Question of the Week: 5/15-5/21/17

Do you think there is a state (that was a state during the time of the Civil War) that gets neglected in Civil War history studies?

Or do you think there is a state that gets a lot of attention for its role during the conflict? Why do you suppose this happens?

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6 Responses to Question of the Week: 5/15-5/21/17

  1. Both interesting questions. If I was to pick a slightly overlooked state, I would suggest Florida and would say Virginia probably gets the most coverage. You could explain both by saying that the amount of focus relates to the weight of trauma and fighting in a given state as well as its relative strategic importance. Washington and Richmond being so close together, the fighting was always going to be heavily concentrated there, as was the politics.
    But I also believe that trauma casts a long shadow. Where the suffering from the war was the worst is where it lives the longest in the collective social memory, which in turn motivates historians and writers. When I came to right, not being from the States, I sort of had free rein and chose to write about the Western theatre and Tennessee largely because, rightly or wrongly, my perception was that the western battles had not been so heavily covered.

  2. Brian L. says:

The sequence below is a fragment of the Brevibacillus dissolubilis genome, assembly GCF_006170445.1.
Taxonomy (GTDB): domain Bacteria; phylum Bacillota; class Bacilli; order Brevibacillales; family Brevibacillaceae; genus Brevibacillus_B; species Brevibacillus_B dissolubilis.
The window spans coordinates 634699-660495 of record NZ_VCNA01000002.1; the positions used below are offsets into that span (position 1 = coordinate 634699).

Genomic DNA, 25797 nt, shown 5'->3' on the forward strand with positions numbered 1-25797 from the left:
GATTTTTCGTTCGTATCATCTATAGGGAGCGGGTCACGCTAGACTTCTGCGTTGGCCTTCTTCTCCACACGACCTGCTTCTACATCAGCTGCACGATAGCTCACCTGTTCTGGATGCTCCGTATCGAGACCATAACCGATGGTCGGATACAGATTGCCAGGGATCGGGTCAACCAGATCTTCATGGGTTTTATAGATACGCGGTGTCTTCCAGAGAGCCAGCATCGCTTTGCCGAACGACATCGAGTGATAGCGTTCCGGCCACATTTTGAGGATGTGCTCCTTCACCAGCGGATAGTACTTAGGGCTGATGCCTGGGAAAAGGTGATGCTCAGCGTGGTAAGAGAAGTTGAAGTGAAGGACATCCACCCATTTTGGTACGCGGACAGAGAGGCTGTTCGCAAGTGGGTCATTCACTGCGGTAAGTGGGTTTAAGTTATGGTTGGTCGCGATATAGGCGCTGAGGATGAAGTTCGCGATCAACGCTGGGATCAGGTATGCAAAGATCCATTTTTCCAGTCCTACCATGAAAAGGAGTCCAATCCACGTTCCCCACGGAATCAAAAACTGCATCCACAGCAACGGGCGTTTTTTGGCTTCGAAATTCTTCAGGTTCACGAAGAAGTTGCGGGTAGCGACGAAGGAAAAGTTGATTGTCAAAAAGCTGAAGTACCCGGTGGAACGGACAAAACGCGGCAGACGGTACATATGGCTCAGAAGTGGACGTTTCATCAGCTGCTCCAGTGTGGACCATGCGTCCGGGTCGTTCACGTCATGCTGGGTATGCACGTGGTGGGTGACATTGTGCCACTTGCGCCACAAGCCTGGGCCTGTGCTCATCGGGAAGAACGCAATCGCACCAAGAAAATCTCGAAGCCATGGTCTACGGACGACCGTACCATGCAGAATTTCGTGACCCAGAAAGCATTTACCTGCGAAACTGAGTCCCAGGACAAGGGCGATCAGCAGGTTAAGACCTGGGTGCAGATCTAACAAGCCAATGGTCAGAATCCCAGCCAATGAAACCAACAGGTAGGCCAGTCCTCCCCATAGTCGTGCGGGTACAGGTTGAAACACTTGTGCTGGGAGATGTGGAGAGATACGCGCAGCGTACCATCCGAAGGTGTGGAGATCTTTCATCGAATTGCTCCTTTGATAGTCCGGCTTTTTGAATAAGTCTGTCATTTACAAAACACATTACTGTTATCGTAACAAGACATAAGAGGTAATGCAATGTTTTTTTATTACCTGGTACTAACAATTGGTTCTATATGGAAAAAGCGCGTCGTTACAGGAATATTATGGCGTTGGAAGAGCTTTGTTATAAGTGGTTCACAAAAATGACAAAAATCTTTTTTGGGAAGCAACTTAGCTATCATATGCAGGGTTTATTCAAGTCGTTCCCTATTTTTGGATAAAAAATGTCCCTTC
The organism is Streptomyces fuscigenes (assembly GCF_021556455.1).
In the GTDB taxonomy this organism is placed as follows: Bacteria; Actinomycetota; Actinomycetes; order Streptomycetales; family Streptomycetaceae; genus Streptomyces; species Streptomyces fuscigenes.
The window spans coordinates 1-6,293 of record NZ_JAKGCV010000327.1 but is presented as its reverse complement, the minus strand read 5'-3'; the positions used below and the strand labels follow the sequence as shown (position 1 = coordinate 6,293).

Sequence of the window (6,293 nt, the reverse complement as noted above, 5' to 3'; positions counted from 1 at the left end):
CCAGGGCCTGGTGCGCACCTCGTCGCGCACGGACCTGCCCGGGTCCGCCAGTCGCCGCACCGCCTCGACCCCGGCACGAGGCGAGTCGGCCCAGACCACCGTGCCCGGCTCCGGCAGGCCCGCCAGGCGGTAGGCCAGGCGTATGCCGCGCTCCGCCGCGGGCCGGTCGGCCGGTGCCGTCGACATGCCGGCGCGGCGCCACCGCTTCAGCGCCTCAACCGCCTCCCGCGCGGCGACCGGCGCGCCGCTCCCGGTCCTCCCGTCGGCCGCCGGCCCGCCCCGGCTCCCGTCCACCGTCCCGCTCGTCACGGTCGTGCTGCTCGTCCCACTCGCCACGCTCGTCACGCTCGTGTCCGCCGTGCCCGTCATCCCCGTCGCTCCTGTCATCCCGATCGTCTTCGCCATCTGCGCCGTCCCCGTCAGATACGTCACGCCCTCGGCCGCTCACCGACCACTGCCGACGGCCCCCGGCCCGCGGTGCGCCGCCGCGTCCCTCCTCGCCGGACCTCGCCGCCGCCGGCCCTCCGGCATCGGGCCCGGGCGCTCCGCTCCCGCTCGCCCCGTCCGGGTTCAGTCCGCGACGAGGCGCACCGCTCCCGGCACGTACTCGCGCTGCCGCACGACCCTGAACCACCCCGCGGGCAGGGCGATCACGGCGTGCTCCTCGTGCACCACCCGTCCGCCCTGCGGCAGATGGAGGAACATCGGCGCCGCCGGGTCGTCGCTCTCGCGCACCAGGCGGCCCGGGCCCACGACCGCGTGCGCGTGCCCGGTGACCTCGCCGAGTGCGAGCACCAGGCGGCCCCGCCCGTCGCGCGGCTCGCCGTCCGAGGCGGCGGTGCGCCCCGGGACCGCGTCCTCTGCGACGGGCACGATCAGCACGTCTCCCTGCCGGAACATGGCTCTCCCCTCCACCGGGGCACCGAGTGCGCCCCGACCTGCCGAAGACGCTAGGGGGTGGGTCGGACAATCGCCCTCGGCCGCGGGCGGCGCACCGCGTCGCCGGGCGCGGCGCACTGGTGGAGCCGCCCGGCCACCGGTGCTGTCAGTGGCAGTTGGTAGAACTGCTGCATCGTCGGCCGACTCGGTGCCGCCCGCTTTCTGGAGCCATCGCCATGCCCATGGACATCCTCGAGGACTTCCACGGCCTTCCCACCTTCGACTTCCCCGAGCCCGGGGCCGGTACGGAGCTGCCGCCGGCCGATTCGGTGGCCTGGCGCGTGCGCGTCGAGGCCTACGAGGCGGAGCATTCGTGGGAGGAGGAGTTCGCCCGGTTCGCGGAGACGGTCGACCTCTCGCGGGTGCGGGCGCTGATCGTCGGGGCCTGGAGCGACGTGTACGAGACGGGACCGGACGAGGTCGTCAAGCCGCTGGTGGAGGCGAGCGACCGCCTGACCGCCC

I would say that Virginia gets the most attention, because of the number of battles that were fought there, and also because so many of the war’s personalities took part in those battles & campaigns.

    You can make a case for a lot of states for being overlooked, but if I had to pick one, I’d say West Virginia. I don’t think the way the state was formed gets enough attention.

  3. David Lady says:

    Reading about the war in past years was like walking through Gettysburg shops even today…one wonders, “Were there any Yankees here in 1863?” At least in the last decade or two there is recognition that the war occurred elsewhere than Virginia and Charleston.

    If we look beyond battles and generals, each state has an interesting internal story, how they organized for war and met social upheavals while maintaining local political and commercial affairs.

    Maryland deserves some more attention…it was split in sympathy, but too important for sustaining the national capital to be permitted a slide into chaos or secession. It sent some thousands south, conducted espionage and smuggling links across the Potomac; enlisted even more sons as US volunteers, yet we don’t here much about these “Potomac Home” or “Eastern Shore” brigades.

  4. Charles Martin says:

    New Mexico. Sibley was on his way to California, but stopped at Glorieta Pass. Had Chivington not burned Sibley’s supply wagons, and the Confederacy offered France the portion of Mexico lost during the Mexican War, Wound Napoleon III have sent the French navy to lift the blockade?

  5. Thomas R Place Sr. says:

    West Virginia for sure . So many different stories from Harpers Ferry, rough mountain fighting, New Generals getting their feet wet so to speak ,spies, split loyals, new state { .cant succeed from the union but you can from the state } Politics,seems to have it all .
    new orleans Should BE NEGLECTED FROM NOW ON.

  6. Chris Kolakowski says:

    Most neglected = Arkansas

    A lot of attention = Virginia, Pennsylvania, and Ohio, both for the cmapaigns in each place but also its numerous units that fought.

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